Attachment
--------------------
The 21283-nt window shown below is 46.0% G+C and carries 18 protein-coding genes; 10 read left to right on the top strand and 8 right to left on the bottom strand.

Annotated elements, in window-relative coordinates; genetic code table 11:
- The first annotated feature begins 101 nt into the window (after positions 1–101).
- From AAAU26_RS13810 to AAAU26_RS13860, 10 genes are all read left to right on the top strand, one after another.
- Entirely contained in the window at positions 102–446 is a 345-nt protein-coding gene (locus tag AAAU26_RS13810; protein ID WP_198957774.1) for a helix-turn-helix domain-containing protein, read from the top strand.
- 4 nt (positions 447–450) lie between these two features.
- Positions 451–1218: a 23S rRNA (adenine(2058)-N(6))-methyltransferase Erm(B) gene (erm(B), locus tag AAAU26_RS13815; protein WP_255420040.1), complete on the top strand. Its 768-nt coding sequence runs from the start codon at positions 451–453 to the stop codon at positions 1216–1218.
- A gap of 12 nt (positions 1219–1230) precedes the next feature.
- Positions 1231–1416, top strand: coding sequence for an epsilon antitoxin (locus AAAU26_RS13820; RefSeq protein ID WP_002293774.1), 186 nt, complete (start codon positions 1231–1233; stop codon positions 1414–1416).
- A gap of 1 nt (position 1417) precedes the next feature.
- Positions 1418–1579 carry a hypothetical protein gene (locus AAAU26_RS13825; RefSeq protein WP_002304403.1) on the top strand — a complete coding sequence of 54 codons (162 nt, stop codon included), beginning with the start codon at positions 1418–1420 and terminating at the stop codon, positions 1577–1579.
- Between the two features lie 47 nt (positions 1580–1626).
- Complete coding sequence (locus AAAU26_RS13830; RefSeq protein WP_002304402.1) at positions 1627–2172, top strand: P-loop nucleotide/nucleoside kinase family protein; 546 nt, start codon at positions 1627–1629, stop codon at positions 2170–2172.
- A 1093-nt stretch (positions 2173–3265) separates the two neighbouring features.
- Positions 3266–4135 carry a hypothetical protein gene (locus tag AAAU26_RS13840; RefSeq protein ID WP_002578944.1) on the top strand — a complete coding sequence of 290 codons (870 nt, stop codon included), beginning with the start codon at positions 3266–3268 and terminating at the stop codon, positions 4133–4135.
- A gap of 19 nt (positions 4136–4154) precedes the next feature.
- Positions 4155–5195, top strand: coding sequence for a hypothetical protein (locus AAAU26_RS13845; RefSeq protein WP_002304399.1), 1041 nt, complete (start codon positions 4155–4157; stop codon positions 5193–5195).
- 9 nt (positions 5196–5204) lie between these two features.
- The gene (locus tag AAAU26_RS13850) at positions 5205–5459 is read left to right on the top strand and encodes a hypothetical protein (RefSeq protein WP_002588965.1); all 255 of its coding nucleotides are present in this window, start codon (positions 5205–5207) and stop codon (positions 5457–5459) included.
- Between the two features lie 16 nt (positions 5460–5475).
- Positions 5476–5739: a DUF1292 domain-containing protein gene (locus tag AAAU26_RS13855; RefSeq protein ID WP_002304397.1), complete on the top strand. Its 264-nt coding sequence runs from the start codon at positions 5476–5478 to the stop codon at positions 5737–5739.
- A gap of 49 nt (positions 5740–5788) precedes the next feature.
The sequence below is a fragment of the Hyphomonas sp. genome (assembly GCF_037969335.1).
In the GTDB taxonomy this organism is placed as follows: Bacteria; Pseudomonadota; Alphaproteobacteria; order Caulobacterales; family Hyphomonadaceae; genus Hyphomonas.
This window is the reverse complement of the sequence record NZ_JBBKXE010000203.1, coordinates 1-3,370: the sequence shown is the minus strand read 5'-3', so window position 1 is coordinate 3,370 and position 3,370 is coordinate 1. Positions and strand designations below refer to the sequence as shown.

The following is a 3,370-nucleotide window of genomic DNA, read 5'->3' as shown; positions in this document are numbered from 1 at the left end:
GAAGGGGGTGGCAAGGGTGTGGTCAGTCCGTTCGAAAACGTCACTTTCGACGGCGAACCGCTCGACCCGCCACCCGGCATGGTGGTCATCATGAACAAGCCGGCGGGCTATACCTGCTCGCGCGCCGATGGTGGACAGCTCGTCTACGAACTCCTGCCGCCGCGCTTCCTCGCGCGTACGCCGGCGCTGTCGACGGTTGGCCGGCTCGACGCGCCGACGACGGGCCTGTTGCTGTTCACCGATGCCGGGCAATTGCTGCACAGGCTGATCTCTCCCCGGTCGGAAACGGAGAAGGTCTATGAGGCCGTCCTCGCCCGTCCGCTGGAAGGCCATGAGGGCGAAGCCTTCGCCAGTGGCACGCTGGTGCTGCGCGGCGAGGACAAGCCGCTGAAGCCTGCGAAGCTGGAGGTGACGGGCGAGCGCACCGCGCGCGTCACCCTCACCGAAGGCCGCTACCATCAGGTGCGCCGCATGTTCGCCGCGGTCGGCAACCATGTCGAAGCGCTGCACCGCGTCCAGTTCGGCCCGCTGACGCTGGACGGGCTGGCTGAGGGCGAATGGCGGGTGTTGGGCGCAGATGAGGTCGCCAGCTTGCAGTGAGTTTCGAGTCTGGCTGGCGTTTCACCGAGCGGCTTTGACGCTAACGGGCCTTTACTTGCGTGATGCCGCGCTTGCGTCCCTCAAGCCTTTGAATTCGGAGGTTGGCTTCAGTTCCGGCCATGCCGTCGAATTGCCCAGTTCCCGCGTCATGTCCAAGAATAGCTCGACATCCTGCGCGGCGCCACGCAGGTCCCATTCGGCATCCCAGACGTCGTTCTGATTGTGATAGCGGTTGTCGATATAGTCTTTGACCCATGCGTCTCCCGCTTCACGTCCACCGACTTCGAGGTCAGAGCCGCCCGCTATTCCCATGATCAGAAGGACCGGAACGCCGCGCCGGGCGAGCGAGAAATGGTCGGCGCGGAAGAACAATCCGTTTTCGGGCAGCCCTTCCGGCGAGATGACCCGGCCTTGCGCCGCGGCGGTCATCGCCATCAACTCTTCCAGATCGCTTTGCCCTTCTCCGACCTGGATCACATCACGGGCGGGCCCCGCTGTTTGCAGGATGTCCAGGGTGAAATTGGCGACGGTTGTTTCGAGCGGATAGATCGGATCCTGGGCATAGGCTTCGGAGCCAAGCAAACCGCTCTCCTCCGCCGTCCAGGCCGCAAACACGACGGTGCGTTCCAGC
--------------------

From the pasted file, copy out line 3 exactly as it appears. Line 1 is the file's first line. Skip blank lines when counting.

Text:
- The first annotated feature begins 101 nt into the window (after positions 1–101).